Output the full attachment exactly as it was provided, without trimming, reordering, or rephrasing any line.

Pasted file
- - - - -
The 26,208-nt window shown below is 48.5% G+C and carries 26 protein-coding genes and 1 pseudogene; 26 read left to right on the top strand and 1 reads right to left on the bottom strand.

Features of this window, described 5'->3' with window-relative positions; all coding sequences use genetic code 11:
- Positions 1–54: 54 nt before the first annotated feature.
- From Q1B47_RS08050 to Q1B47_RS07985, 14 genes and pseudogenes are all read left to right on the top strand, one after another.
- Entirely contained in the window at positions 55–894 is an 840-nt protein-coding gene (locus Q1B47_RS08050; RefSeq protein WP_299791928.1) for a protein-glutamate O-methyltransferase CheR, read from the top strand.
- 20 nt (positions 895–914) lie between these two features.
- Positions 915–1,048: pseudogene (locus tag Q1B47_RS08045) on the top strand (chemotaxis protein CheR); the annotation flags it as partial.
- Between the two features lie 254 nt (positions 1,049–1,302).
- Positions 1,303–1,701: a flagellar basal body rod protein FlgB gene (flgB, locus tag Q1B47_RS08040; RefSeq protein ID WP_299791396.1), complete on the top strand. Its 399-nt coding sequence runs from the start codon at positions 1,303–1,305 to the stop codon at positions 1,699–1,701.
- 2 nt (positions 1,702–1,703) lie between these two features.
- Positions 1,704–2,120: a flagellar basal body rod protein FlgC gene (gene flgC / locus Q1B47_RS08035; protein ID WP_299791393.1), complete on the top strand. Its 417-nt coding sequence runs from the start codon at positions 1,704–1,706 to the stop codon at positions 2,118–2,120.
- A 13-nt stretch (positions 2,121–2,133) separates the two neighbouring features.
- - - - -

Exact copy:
The 26,208-nt window shown below is 48.5% G+C and carries 26 protein-coding genes and 1 pseudogene; 26 read left to right on the top strand and 1 reads right to left on the bottom strand.

Features of this window, described 5'->3' with window-relative positions; all coding sequences use genetic code 11:
- Positions 1–54: 54 nt before the first annotated feature.
- From Q1B47_RS08050 to Q1B47_RS07985, 14 genes and pseudogenes are all read left to right on the top strand, one after another.
- Entirely contained in the window at positions 55–894 is an 840-nt protein-coding gene (locus Q1B47_RS08050; RefSeq protein WP_299791928.1) for a protein-glutamate O-methyltransferase CheR, read from the top strand.
- 20 nt (positions 895–914) lie between these two features.
- Positions 915–1,048: pseudogene (locus tag Q1B47_RS08045) on the top strand (chemotaxis protein CheR); the annotation flags it as partial.
- Between the two features lie 254 nt (positions 1,049–1,302).
- Positions 1,303–1,701: a flagellar basal body rod protein FlgB gene (flgB, locus tag Q1B47_RS08040; RefSeq protein ID WP_299791396.1), complete on the top strand. Its 399-nt coding sequence runs from the start codon at positions 1,303–1,305 to the stop codon at positions 1,699–1,701.
- 2 nt (positions 1,702–1,703) lie between these two features.
- Positions 1,704–2,120: a flagellar basal body rod protein FlgC gene (gene flgC / locus Q1B47_RS08035; protein ID WP_299791393.1), complete on the top strand. Its 417-nt coding sequence runs from the start codon at positions 1,704–1,706 to the stop codon at positions 2,118–2,120.
- A 13-nt stretch (positions 2,121–2,133) separates the two neighbouring features.